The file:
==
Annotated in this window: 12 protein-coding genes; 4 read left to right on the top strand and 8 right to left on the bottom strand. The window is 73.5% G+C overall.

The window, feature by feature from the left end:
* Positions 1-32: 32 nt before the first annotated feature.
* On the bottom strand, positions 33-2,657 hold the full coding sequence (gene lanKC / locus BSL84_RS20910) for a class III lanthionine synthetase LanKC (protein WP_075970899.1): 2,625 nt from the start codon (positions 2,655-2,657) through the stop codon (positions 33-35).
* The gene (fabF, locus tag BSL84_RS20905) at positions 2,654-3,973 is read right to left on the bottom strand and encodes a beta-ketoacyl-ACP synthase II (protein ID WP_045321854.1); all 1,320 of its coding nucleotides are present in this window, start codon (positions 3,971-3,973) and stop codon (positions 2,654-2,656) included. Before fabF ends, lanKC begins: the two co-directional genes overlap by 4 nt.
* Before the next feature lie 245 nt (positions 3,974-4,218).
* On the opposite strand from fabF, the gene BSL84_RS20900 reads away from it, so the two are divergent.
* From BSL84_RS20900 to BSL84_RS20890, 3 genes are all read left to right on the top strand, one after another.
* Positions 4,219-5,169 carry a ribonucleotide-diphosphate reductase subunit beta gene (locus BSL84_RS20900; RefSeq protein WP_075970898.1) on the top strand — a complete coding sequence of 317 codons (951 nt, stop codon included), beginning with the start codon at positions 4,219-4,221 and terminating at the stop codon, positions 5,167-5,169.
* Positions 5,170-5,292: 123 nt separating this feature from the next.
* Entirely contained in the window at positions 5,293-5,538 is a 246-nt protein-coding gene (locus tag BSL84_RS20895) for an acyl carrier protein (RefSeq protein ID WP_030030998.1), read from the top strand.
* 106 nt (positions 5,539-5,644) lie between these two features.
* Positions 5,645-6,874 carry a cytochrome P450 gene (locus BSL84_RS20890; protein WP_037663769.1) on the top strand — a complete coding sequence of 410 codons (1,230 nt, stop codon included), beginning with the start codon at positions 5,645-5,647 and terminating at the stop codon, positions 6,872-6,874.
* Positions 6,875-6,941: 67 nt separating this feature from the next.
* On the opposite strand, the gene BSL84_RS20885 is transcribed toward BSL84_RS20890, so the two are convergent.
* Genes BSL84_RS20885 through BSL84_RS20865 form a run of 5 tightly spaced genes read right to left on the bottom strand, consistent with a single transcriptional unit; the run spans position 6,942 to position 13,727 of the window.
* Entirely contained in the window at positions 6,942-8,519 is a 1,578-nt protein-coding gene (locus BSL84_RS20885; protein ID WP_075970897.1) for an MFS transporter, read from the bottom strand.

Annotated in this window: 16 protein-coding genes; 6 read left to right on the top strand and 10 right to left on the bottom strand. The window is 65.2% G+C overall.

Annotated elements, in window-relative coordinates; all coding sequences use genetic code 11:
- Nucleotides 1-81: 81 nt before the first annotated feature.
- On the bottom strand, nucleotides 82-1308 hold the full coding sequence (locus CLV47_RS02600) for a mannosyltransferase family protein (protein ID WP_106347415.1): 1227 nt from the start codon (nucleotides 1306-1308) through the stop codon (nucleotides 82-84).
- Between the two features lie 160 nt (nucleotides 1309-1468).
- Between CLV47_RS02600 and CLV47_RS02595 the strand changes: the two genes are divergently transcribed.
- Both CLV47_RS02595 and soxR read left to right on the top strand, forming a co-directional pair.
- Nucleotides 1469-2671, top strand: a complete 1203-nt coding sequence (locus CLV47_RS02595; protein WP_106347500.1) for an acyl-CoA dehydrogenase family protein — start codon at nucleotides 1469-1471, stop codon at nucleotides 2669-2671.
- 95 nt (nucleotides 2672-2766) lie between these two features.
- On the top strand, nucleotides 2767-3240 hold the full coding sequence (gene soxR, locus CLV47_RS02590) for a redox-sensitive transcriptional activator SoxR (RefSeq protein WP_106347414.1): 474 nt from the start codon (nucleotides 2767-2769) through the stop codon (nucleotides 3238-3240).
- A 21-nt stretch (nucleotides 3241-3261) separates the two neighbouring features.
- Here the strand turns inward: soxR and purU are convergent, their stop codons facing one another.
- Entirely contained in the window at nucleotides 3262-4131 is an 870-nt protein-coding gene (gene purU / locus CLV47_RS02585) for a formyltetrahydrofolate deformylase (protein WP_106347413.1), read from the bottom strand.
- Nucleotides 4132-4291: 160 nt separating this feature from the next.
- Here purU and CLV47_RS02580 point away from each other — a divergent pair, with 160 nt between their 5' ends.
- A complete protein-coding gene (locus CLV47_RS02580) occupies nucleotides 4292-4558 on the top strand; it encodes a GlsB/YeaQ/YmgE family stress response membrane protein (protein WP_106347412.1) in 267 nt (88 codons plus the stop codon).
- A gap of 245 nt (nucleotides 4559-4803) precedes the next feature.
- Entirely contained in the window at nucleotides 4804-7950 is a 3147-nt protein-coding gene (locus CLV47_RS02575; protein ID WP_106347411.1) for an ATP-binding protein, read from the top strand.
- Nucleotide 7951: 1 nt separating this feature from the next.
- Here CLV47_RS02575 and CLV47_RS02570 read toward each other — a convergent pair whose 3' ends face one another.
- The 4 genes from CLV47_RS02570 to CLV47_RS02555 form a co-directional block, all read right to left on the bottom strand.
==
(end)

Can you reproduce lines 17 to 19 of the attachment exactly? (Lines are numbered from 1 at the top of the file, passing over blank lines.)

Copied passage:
* Entirely contained in the window at positions 6,942-8,519 is a 1,578-nt protein-coding gene (locus BSL84_RS20885; protein ID WP_075970897.1) for an MFS transporter, read from the bottom strand.

Annotated in this window: 16 protein-coding genes; 6 read left to right on the top strand and 10 right to left on the bottom strand. The window is 65.2% G+C overall.

Annotated elements, in window-relative coordinates; all coding sequences use genetic code 11: